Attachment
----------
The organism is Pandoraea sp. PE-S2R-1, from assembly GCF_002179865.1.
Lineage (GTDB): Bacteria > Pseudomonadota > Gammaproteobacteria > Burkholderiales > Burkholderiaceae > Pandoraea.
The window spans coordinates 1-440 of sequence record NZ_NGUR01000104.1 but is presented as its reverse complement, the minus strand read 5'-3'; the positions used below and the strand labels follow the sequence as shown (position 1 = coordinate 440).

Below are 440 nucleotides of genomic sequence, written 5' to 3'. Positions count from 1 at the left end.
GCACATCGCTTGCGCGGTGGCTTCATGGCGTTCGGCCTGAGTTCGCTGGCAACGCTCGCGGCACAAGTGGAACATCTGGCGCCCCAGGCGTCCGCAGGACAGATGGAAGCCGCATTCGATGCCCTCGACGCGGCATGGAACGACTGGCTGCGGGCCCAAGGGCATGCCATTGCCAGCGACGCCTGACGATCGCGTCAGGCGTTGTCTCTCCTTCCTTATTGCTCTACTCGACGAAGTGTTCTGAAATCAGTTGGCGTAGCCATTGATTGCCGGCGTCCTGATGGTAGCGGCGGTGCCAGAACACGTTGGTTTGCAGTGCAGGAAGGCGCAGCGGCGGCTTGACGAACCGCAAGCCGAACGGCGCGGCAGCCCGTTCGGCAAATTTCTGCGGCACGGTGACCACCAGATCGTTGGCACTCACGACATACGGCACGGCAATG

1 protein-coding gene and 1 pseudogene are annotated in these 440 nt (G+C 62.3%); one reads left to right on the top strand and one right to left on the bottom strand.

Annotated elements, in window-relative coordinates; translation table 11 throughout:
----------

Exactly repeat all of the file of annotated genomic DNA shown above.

The organism is Pandoraea sp. PE-S2R-1, from assembly GCF_002179865.1.
Lineage (GTDB): Bacteria > Pseudomonadota > Gammaproteobacteria > Burkholderiales > Burkholderiaceae > Pandoraea.
The window spans coordinates 1-440 of sequence record NZ_NGUR01000104.1 but is presented as its reverse complement, the minus strand read 5'-3'; the positions used below and the strand labels follow the sequence as shown (position 1 = coordinate 440).

Below are 440 nucleotides of genomic sequence, written 5' to 3'. Positions count from 1 at the left end.
GCACATCGCTTGCGCGGTGGCTTCATGGCGTTCGGCCTGAGTTCGCTGGCAACGCTCGCGGCACAAGTGGAACATCTGGCGCCCCAGGCGTCCGCAGGACAGATGGAAGCCGCATTCGATGCCCTCGACGCGGCATGGAACGACTGGCTGCGGGCCCAAGGGCATGCCATTGCCAGCGACGCCTGACGATCGCGTCAGGCGTTGTCTCTCCTTCCTTATTGCTCTACTCGACGAAGTGTTCTGAAATCAGTTGGCGTAGCCATTGATTGCCGGCGTCCTGATGGTAGCGGCGGTGCCAGAACACGTTGGTTTGCAGTGCAGGAAGGCGCAGCGGCGGCTTGACGAACCGCAAGCCGAACGGCGCGGCAGCCCGTTCGGCAAATTTCTGCGGCACGGTGACCACCAGATCGTTGGCACTCACGACATACGGCACGGCAATG

1 protein-coding gene and 1 pseudogene are annotated in these 440 nt (G+C 62.3%); one reads left to right on the top strand and one right to left on the bottom strand.

Annotated elements, in window-relative coordinates; translation table 11 throughout: